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I am currently looking for some new backup software and have noticed that a number of the products out there charge a lot for the SQL server agents i.e. around £500. Could anyone tell me why these addins cost so much when SQL server has built-in backup. Would you advise against using the MS SQL server backup functionality and then backing up the output, if so why?

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6 Answers 6

up vote 6 down vote accepted

The 3rd party agents will often have "brick level" backups and restores which allow you to restore parts of a database (tables, etc.) rather than only the entire database. They also do not require you to stage the output (doubling your disk requirement) by backing up the database directly.

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Some third party products, such as Quest's LiteSpeed and RedGate's SQLBackup, will also provide you additional data level compression and encryption options unavailable through SQL Server's native backup mechanism. This is much favorable to options at the NTFS level.

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The best assets of these third-party tools are their capabilities on the recovery stage. Usually their recovery features are better and more convenient than their native counterpart. These third-party tools take over the overheads that you usually have to take care of using the native tools. –  MarlonRibunal Jun 8 '09 at 17:12

It depends on the backup solution, but generally the benefits are:

  • Integrated with your overall backup system
  • Single point of restore, which can be beneficial in a hectic DR scenario
  • Direct-to-tape backup on a remote tape library
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+1. Finally someone not focusing on the "this is a backup" but on the enterprise view. I would loveto downvote all the technical answers because the choice is often NOT one for sql server but for ONE INTEGRATED TOOL TO BACK IT ALL UP. Yes, sql integrated backup isthere, buit if you run 100 servers it is better to have an enterprise tool do it all from one place. –  TomTom Apr 4 '12 at 11:37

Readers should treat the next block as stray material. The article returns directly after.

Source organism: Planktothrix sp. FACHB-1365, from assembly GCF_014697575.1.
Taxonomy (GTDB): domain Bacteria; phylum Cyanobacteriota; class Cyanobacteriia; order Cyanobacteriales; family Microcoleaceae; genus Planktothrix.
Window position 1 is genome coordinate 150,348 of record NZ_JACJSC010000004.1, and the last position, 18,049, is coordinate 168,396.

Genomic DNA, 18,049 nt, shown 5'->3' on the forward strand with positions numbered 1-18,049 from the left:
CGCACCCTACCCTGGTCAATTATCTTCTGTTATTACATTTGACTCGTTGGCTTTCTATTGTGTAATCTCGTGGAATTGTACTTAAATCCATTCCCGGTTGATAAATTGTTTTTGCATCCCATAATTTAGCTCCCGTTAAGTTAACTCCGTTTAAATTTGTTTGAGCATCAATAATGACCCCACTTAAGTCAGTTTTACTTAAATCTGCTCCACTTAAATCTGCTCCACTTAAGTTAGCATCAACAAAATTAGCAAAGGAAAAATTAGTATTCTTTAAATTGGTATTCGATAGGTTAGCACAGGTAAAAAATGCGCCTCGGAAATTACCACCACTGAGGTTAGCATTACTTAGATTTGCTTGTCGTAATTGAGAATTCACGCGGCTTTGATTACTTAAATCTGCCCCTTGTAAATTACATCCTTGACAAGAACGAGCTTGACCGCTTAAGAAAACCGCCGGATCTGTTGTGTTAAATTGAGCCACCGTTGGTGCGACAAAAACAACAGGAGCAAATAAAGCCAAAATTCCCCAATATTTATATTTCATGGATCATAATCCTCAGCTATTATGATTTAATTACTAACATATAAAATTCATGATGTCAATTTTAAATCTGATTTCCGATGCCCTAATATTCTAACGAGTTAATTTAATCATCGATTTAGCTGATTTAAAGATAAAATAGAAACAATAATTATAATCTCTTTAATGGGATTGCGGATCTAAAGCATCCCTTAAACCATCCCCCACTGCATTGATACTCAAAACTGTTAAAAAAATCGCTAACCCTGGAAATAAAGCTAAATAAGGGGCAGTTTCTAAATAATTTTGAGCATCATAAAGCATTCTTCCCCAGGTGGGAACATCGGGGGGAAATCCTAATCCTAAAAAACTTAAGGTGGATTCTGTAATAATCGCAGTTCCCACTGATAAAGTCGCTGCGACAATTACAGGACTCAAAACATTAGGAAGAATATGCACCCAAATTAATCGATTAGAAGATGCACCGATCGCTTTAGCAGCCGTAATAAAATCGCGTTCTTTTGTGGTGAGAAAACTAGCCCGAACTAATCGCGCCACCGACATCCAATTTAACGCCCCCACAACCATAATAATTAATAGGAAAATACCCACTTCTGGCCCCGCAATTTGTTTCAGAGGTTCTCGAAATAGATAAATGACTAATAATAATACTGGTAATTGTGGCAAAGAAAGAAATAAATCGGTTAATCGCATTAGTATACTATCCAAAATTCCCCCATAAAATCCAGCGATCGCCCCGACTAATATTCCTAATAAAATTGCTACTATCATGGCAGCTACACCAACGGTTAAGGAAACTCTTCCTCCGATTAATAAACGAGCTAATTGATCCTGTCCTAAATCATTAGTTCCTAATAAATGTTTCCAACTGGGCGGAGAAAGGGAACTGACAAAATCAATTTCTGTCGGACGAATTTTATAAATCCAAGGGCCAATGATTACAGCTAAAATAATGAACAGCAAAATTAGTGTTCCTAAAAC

In addition to what was already mentioned...

Although SQL 2008 has it built-in, SQL 2005 and below benefit from many third-party backup compression capabilities.

I can't say that I would advise against using MS SQL backup functionality because it works well and is obviously free (included in SQL Server), but if you're looking for more bells and whistles, or looking for a more integrated recovery solution, then the third-party tools are the way to go.

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+1 Great minds think alike. Even if you type faster :) –  squillman Jun 8 '09 at 15:21

I prefer not to use the special SQL agents and instead rely on the built in function. As Kevin Kuphal notes that means we have to find disk space somewhere, but a cheap storage cabinet dedicated to file backup across the network is faster than tape, and easier to expand than the tape library. Just point your maintenance plans at the file share and make sure the SQL agent accounts can write there.

Restoring just a table would I guess involve restoring a backup to a new database and then scripting the table creation, but I've never need to do it, touch wood.

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There are a few tools, and one of the big bennies seems to be native compression and encryption of backups.

These features are only in SQL Server enterprise... so $500-1000 is a deal....

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